EMUC15 - Resource Centre - Search Results

178 results (Loading...)

Video Filters×
  • organe

  • access

  • procedure

  • pathology

178 Abstracts

  • Introduction & Objectives

    To compare the recovery of continence and erectile function after laparoscopic extraperitoneal radical prostatectomy using two different surgical devices, namely, Ultracision and Ligasure, for dissection and hemostasis.

    Material & Methods

    One hundred thirty two males with localized prostate cancer were prospectively enrolled for the study and subjected to laparoscopic extraperitoneal radical prostatectomy. They were randomly divided into two groups: Group A comprising of 66 patients and Group B comprising of 66 patients. Surgery of  Group A patients was conducted using radiofrequency scalpels,  whereas, the surgery of Group B patients was conducted using ultrasonic scalpels. The recovery of urinary continence and erectile function of the patients were assessed by  self-administered questionnaires (International Continence Society Questionnaire and International Index of Erectile Dysfunction) at 15 days before surgery, and 90 and 180 days after prostatectomy.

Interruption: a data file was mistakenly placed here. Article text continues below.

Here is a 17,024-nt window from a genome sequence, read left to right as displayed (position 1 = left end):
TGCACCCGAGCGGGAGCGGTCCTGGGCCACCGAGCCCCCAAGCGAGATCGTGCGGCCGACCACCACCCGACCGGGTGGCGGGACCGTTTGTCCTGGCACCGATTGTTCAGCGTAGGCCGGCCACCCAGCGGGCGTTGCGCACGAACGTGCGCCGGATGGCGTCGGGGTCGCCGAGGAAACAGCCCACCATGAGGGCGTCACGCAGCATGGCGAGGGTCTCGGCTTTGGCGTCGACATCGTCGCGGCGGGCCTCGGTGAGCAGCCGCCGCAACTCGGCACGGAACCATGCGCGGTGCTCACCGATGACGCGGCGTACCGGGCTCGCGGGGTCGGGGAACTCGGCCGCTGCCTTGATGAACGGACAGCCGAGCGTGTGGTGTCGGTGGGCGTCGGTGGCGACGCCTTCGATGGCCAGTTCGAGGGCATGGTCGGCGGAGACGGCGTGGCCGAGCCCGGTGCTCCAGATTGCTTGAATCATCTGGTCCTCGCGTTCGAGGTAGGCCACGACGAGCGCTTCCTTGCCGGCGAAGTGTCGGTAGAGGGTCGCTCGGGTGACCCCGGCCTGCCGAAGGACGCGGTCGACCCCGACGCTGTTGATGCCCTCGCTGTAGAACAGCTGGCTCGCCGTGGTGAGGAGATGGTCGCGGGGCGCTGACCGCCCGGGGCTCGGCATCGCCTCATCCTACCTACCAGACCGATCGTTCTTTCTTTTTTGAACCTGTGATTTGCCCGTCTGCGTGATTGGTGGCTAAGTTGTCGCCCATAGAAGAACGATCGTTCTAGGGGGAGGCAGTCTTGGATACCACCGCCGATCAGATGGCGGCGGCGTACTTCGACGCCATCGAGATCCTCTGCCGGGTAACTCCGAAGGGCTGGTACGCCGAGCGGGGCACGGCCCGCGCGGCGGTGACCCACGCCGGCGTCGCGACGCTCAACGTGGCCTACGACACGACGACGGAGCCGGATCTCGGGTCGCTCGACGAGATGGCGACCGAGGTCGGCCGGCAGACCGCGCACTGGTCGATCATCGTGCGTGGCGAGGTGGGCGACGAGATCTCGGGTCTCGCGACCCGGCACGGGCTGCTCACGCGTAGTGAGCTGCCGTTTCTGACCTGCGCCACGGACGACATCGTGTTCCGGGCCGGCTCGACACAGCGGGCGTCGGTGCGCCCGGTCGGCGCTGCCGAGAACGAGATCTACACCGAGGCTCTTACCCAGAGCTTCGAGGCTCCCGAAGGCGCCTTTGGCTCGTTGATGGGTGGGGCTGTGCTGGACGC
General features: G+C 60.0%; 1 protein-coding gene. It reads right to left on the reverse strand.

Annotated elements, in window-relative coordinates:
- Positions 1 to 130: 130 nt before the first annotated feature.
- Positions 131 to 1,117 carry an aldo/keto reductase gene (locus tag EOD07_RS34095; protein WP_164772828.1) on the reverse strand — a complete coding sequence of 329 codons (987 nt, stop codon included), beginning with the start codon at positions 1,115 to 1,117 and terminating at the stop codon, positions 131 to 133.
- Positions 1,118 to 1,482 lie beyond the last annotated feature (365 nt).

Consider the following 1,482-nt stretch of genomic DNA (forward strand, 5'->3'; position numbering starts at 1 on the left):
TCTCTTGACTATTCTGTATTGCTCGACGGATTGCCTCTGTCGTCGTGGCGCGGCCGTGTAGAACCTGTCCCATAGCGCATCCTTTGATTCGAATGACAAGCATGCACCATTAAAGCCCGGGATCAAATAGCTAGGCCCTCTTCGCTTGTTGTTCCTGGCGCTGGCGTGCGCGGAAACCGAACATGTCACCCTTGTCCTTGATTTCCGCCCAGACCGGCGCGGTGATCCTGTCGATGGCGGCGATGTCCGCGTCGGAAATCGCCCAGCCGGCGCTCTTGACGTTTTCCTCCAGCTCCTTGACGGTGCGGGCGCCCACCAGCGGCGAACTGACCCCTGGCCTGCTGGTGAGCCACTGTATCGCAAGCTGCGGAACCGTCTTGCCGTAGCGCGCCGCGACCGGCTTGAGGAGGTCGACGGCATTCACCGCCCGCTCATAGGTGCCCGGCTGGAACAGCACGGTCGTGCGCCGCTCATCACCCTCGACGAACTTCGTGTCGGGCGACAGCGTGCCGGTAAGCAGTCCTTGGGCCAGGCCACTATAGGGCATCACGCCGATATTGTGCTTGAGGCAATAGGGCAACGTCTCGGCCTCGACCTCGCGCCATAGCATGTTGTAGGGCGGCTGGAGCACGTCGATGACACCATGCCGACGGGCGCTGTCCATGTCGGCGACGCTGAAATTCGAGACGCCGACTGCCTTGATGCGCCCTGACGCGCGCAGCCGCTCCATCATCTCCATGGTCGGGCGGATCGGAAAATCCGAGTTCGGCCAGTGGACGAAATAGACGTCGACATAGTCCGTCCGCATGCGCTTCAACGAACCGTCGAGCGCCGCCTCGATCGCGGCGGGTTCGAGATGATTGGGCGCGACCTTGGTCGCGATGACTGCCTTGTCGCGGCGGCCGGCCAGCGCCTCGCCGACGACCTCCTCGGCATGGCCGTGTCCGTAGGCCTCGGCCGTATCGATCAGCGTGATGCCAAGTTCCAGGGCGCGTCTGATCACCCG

Results

    Differences in operative time, intra- and perioperative complications, and postoperative hospital stay for the two groups were statistically insignificant.
    Patients treated with radiofrequency (LigaSure) showed better recovery of continence and erectile functions compared to patients treated with ultrasonic scalpel (Harmonic) at 180 days after surgery, as shown by a statistically significant difference between ICIQ-UI (p = 0.0016) and IIEF 5 (p = 0.0352) scores.

    Conclusions

    In this study, radiofrequency provided better functional outcomes compared to ultrasonic scalpels in patients subjected to extraperitoneal LRP. This may be attributed to the low lateral spreading of the device, which allowed to limit the damage of tissues not directly involved in the dissection and hemostasis.

  • Introduction & Objectives

    Active surveillance (AS) is well established as an option in patients with low risk disease. Protocols are aimed at minimising under staging the disease and identifying progression. Recent NICE guidelines in the UK have incorporated the routine use of MRI at the initial evaluation of new cases. The role of MRI in previously naive patients with otherwise stable parameters is uncertain and requires evaluation. This prospective study describes the outcome on management of a delayed MRI on a cohort of patients already established on active surveillance.